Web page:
The wait is finally over, Grimes fans—Kill V. Maim, the epic final chapter in the Art Angels trilogy, is finally here. And, boy, does Claire Boucher deliver. (A fair warning—the following contains spoilers, enthusiastic though they may be.)
What more emotionally resonant opening could Kill V. Maim begin with than a race across the ruined city of Neonopolis? Atop her Doomsday Cruiser, our protagonist Grimes looks out at her childhood home; everything she’s fought so hard to prevent has come to pass. This is, of course, after she’s become a vampire. Oh, she may smile and jape with her brave band of Synth Raiders, but Boucher reveals a fine hand for subtlety in her dialogue here. Inside we can see Grimes’ heart is breaking. But even in all this (admittedly neon-saturated) darkness, hope still shines.
The Ailing King confronts Grimes
All of Grimes’ hardship over the course of this music video series—as diehard fans will know—can be lain at the black, buckle-clad boots of The Ailing King, who appears here early and in full menace. The flu mask-clad villain has tormented Grimes since the beginning, and was personally responsible for infecting the twins Puck and Patch. Their story still tugs at my heart strings—their minds rotted by the illness, their muscles confined to short, jerky movements, the twins are still determined to protect their friend.
The stakes of Kill V. Maim couldn’t be higher: if Grimes can kill The Ailing King before he can infect all of Neonopolis, the city will be saved. Of course, this is hardly an easy task, as she and Valentine Trueshot, her trusted advisor and master archer, will have to fight their way through his legions of Viral Ravers first. In this intense and exhilarating scene, Grimes is pushed to her physical breaking point. She emerges covered in blood, exhausted, but alive—thanks, no doubt, to the training she received from the three-eyed monks of the Vivid Dream.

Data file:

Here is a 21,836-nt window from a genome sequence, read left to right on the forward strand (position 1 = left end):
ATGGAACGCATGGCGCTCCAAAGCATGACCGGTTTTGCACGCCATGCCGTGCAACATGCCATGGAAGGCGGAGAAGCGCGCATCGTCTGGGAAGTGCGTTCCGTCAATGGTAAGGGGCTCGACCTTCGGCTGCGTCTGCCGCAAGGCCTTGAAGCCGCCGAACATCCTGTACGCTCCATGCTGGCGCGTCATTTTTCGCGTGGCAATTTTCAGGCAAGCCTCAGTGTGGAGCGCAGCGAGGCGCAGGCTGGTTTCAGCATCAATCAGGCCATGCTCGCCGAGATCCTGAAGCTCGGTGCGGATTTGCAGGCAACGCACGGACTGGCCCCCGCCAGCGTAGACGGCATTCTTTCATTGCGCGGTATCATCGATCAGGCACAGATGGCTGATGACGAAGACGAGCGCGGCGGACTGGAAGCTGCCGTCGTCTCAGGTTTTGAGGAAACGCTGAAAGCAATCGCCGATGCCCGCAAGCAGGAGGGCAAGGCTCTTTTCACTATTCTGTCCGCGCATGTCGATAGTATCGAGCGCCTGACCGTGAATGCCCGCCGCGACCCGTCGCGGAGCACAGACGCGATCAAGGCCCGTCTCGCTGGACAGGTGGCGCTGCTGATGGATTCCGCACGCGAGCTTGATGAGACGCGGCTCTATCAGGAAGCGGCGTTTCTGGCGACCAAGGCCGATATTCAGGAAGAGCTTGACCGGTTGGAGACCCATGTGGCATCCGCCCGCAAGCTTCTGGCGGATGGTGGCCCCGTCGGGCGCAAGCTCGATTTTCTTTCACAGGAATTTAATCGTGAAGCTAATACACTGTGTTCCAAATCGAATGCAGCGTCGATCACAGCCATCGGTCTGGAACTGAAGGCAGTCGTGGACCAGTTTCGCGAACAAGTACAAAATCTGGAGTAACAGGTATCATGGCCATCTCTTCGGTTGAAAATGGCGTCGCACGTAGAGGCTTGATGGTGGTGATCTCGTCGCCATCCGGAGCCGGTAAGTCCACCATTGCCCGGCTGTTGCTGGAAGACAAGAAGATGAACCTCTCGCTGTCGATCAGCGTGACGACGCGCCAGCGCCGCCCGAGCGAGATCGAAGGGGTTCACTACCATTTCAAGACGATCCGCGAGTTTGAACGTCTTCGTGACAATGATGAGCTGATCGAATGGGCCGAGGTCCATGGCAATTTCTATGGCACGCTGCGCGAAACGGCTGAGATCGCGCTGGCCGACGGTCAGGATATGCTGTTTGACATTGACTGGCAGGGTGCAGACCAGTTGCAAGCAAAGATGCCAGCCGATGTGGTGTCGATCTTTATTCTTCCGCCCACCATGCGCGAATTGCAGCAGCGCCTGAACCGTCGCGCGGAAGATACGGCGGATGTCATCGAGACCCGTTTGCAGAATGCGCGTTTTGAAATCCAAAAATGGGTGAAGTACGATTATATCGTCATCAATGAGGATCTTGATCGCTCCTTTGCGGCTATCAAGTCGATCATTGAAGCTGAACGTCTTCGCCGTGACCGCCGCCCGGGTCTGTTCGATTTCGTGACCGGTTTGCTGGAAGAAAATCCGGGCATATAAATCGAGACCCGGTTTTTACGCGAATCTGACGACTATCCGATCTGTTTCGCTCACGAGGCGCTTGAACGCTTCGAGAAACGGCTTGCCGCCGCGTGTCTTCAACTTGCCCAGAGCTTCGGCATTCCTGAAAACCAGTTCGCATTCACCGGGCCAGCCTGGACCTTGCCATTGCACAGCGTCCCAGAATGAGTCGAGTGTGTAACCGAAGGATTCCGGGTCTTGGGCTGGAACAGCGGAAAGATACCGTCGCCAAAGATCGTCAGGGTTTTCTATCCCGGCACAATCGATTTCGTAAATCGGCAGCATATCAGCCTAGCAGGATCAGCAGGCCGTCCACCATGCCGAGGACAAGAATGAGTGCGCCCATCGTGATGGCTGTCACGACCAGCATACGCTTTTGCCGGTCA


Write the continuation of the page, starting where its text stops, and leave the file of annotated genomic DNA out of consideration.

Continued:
Valentine Trueshot, taking aim
I admit, the dream sequences which found Grimes wandering through the prison of the underworld were too vague and mysterious for my taste. It felt like Boucher was satisfying some literary impulse, and in doing so strayed from the propulsive pacing of the rest of the series. As we approach the finale, though, this confusing subplot is revealed to be the setting for the final confrontation between Grimes and The Ailing King, with both of them ascended to dark angelhood, as the prophecy in the first installment foretold.
Ultimately, Kill V. Maim concludes the trilogy with an explosive, heartfelt, and inspirational finish. Boucher’s Art Angels series gave a generation of girls a spunky, clever hero to see themselves in, and this final installment is everything it should have been.